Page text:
How to analyze how much to borrow from your banker
Post on 20-Jan-2017
How to Analyze How Much to Borrow from Your
Money has no royalty to one master, it is always going to the highest bidder.
When faced with two alternatives for borrowing, it is normal to see that the corporate analyst will
see direct to the annual interest rate being quoted for each loan facility alternative. If the loan
proposal for each alternative has the same terms and conditions other than the quoted annual
interest rate, this practice might sound reasonable, that is just looking at the stated borrowing
interest rate. Yet, how about if one alternative, lets say will make the company to borrow more
funds compared to the other alternative.
For example, a company has a plan to purchase a property project with a market value of IDR
100,000,000,000 (IDR 100 billion). The company might not have funds at companys vault
sufficiently to execute the purchase. The company then considers going to obtain the loan
facility from the bank under mortgage scheme, meaning that the property purchased will be
used as a main collateral to the loan facility.
DILARANG MENG-COPY, MENYALIN,
SEBAGIAN ATAU SELURUH TULISAN
INI TANPA PERSETUJUAN TERTULIS
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Assuming that the loan facility will have (a) fixed interest rate and (b) constant monthly
installment payment during the term of the loan.
Lets say, the company only considers two banks for the financing sourcing:
Bank A agrees to finance 70% of the market value of the property project (this is usually
called loan-to-value ratio), meaning the loan facility will amount to IDR 70,000,000,000
(IDR 70 bio). Bank A will charge a fixed annual interest rate of 11% for 10 years. We
name this Alternative 1.
Bank B comes up with a higher financing portion, which is 80% of the market value of
the property project, or IDR 80,000,000,000 (IDR 80 bio) with a fixed annual interest rate
of 12% for 10 years. We name this Alternative 2.
The summary of each Alternative 1 and 2 is as follows:
So we see that Bank A and Bank B offer the same lending terms and conditions, except for the
loan principal and the fixed annual interest rate, which in this example, Bank B has a higher loan
facility of IDR 10 bio (IDR 80 bio vs IDR 70 bio) offered compared to that of Bank A, and a
higher fixed annual interest rate of 1% (12% vs 11%).
Without much thinking, a corporate analyst could easily pick up Alternative 2 from Bank B by
saying that the interest rate is not much different from that offered by Bank B, yet at the same
time, the company could get an additional funding of IDR 10 bio from Bank B.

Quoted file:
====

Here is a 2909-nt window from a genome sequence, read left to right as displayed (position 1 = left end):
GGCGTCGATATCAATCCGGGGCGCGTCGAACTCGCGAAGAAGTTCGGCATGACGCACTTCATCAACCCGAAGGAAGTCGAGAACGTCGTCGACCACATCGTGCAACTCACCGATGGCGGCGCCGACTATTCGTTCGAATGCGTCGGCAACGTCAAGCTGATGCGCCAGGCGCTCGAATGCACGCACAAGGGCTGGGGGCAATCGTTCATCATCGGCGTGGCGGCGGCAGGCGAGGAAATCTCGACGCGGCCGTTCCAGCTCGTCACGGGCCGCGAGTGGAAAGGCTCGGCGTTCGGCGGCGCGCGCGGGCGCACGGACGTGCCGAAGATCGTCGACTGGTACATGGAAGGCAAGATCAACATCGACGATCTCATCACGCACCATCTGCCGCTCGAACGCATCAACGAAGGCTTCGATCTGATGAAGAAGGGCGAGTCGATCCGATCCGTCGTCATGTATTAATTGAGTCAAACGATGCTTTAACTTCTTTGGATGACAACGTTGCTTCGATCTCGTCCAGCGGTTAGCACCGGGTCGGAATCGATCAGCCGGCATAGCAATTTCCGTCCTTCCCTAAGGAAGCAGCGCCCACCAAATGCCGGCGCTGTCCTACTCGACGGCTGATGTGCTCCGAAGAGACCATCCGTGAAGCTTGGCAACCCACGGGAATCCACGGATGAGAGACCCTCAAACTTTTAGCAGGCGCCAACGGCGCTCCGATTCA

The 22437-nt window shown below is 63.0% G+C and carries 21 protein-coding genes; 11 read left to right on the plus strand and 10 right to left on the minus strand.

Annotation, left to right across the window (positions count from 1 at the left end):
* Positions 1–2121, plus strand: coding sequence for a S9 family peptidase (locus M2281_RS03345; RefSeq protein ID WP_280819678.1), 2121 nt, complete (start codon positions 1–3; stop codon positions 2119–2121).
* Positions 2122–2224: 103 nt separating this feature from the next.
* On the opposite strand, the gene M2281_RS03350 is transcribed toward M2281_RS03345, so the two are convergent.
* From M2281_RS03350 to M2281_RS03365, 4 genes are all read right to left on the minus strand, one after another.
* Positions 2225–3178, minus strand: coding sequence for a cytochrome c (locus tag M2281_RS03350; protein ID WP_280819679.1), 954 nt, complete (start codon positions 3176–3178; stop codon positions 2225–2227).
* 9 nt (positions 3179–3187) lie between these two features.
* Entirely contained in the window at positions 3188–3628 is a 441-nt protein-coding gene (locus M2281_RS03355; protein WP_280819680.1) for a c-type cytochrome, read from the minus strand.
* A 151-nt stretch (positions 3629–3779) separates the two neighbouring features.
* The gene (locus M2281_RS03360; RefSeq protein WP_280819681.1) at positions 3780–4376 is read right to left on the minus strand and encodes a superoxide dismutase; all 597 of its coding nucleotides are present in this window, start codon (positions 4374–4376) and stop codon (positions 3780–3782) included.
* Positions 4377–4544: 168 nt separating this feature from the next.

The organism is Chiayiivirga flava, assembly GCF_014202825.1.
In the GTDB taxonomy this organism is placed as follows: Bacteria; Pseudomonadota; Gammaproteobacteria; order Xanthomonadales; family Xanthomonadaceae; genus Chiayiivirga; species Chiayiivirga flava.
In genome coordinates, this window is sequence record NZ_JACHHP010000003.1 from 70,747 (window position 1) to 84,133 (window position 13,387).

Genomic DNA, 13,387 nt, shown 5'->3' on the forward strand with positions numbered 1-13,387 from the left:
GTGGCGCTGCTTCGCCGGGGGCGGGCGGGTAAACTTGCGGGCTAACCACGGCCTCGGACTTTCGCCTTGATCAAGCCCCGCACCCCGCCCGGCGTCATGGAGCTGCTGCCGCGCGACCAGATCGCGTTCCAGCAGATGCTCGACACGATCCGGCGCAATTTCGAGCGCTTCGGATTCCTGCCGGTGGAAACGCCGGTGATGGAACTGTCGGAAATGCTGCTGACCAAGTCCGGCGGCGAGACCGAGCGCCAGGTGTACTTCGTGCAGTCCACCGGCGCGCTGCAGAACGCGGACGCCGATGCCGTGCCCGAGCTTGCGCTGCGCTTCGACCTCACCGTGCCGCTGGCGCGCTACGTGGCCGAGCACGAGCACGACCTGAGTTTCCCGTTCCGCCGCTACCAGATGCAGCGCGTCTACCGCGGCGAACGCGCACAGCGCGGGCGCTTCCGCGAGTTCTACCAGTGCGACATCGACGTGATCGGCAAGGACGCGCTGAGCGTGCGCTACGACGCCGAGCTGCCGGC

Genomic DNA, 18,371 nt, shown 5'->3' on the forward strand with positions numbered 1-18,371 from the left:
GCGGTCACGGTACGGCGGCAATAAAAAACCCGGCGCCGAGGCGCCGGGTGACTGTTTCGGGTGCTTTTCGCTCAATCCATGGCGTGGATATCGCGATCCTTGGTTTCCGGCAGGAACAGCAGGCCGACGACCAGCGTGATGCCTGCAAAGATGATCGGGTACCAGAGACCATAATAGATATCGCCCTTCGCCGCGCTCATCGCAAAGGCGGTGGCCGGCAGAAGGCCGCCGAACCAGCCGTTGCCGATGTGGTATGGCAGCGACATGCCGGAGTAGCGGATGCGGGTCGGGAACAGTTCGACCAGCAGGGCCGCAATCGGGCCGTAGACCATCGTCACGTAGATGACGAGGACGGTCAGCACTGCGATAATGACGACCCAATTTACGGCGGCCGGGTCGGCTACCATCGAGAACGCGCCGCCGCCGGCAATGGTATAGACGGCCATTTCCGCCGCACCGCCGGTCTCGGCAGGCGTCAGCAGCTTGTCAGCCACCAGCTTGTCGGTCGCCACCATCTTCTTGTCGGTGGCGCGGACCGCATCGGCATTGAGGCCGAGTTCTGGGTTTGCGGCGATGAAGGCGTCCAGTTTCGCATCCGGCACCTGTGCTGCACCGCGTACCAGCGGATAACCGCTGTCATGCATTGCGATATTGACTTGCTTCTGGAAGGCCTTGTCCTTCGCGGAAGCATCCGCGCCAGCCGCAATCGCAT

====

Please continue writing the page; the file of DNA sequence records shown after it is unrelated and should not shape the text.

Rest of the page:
Is it that simple for the comparison analysis for making the right decision?
Alternative 1 Alternative 2
The market value of the property in IDR 100,000,000,000 100,000,000,000
Financing portion by bank in percent (%) 70.00% 80.00%
Principal in IDR 70,000,000,000 80,000,000,000
Term years 10 10
Interest rate per year (%) 11% 12%
Total installment months per year in months 12 12
Here we re-check the effective annual interest rate for Alternative 1 and Alternative 2 using
RATE formula (see cell G16 and I16 by using =Formulatext() in Excel 2013).
The answer to above question is NO.
We cannot use the fixed annual interest rate for Alternative A and Alternative B to decide which
loan facility that should be taken by the company.
If it is not the annual interest rate of both Alternative A and Alternative B, then how should we
compare these two Alternatives?
Here we are going to introduce the incremental or marginal cost of borrowing to be used in
Somehow we know that Alternative B will lend the company Rp 10 bio higher than that of
Alternative A, yet, for this higher loan facility of IDR 10 bio, the company should be willing to pay
a higher annual interest rate of 1%. Using the incremental or marginal cost of borrowing
concept, then we need to ask:
How much is the effective cost that the company should pay to get an additional or
incremental borrowing of IDR 10 bio from Bank B?
We might think quickly that it might be possible that the incremental or marginal cost of
borrowing more IDR 10 bio from Bank B is 12% per year since in actual, the company has to
disbursed more money to pay this higher interest per monthly installment and this 12% is
applied to the whole loan facility from Bank B, that is IDR 80 bio.
The logic by linking the incremental or marginal cost of borrowing to the interest cost that have
to be paid over the whole loan facility from Bank B, is correct, since:
If the company will only be willing to take the loan facility of IDR 70% from Bank A, the
annual interest to be paid is 11%, yet